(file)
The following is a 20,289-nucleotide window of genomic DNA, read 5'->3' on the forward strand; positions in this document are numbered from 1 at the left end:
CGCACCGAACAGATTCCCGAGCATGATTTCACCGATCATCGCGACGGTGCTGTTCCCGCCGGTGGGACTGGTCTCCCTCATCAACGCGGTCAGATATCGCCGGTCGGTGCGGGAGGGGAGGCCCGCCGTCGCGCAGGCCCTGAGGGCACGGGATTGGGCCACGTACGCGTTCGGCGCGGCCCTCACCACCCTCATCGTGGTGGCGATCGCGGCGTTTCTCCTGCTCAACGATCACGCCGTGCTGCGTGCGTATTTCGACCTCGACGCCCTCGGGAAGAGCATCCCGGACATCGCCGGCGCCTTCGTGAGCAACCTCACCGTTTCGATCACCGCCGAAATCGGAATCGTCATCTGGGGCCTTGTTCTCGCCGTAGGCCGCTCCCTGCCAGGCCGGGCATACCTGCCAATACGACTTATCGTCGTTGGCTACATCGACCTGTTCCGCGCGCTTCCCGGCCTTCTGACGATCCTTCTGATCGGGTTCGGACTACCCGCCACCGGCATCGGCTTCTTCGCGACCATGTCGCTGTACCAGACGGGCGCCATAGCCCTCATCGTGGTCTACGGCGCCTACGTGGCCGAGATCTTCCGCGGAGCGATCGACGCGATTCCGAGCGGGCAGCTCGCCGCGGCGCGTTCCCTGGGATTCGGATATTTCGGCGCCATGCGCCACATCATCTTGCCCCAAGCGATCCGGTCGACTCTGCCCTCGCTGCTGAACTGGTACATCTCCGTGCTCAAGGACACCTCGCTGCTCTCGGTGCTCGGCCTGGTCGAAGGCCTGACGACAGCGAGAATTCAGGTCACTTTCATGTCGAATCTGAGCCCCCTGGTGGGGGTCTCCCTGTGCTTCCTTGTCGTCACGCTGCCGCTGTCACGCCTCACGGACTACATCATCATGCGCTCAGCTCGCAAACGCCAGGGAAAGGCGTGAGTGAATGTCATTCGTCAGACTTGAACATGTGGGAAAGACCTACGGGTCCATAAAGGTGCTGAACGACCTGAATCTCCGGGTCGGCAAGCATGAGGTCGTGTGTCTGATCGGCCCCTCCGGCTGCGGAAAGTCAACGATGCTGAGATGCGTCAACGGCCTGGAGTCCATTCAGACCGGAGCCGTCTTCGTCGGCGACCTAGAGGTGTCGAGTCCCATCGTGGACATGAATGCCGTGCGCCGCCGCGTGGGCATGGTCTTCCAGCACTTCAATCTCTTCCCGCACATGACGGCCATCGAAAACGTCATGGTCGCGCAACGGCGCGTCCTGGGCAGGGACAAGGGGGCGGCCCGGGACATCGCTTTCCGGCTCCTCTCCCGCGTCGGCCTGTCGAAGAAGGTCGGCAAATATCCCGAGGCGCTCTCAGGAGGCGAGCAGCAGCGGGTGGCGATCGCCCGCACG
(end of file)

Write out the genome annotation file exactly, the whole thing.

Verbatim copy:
The following is a 20,289-nucleotide window of genomic DNA, read 5'->3' on the forward strand; positions in this document are numbered from 1 at the left end:
CGCACCGAACAGATTCCCGAGCATGATTTCACCGATCATCGCGACGGTGCTGTTCCCGCCGGTGGGACTGGTCTCCCTCATCAACGCGGTCAGATATCGCCGGTCGGTGCGGGAGGGGAGGCCCGCCGTCGCGCAGGCCCTGAGGGCACGGGATTGGGCCACGTACGCGTTCGGCGCGGCCCTCACCACCCTCATCGTGGTGGCGATCGCGGCGTTTCTCCTGCTCAACGATCACGCCGTGCTGCGTGCGTATTTCGACCTCGACGCCCTCGGGAAGAGCATCCCGGACATCGCCGGCGCCTTCGTGAGCAACCTCACCGTTTCGATCACCGCCGAAATCGGAATCGTCATCTGGGGCCTTGTTCTCGCCGTAGGCCGCTCCCTGCCAGGCCGGGCATACCTGCCAATACGACTTATCGTCGTTGGCTACATCGACCTGTTCCGCGCGCTTCCCGGCCTTCTGACGATCCTTCTGATCGGGTTCGGACTACCCGCCACCGGCATCGGCTTCTTCGCGACCATGTCGCTGTACCAGACGGGCGCCATAGCCCTCATCGTGGTCTACGGCGCCTACGTGGCCGAGATCTTCCGCGGAGCGATCGACGCGATTCCGAGCGGGCAGCTCGCCGCGGCGCGTTCCCTGGGATTCGGATATTTCGGCGCCATGCGCCACATCATCTTGCCCCAAGCGATCCGGTCGACTCTGCCCTCGCTGCTGAACTGGTACATCTCCGTGCTCAAGGACACCTCGCTGCTCTCGGTGCTCGGCCTGGTCGAAGGCCTGACGACAGCGAGAATTCAGGTCACTTTCATGTCGAATCTGAGCCCCCTGGTGGGGGTCTCCCTGTGCTTCCTTGTCGTCACGCTGCCGCTGTCACGCCTCACGGACTACATCATCATGCGCTCAGCTCGCAAACGCCAGGGAAAGGCGTGAGTGAATGTCATTCGTCAGACTTGAACATGTGGGAAAGACCTACGGGTCCATAAAGGTGCTGAACGACCTGAATCTCCGGGTCGGCAAGCATGAGGTCGTGTGTCTGATCGGCCCCTCCGGCTGCGGAAAGTCAACGATGCTGAGATGCGTCAACGGCCTGGAGTCCATTCAGACCGGAGCCGTCTTCGTCGGCGACCTAGAGGTGTCGAGTCCCATCGTGGACATGAATGCCGTGCGCCGCCGCGTGGGCATGGTCTTCCAGCACTTCAATCTCTTCCCGCACATGACGGCCATCGAAAACGTCATGGTCGCGCAACGGCGCGTCCTGGGCAGGGACAAGGGGGCGGCCCGGGACATCGCTTTCCGGCTCCTCTCCCGCGTCGGCCTGTCGAAGAAGGTCGGCAAATATCCCGAGGCGCTCTCAGGAGGCGAGCAGCAGCGGGTGGCGATCGCCCGCACG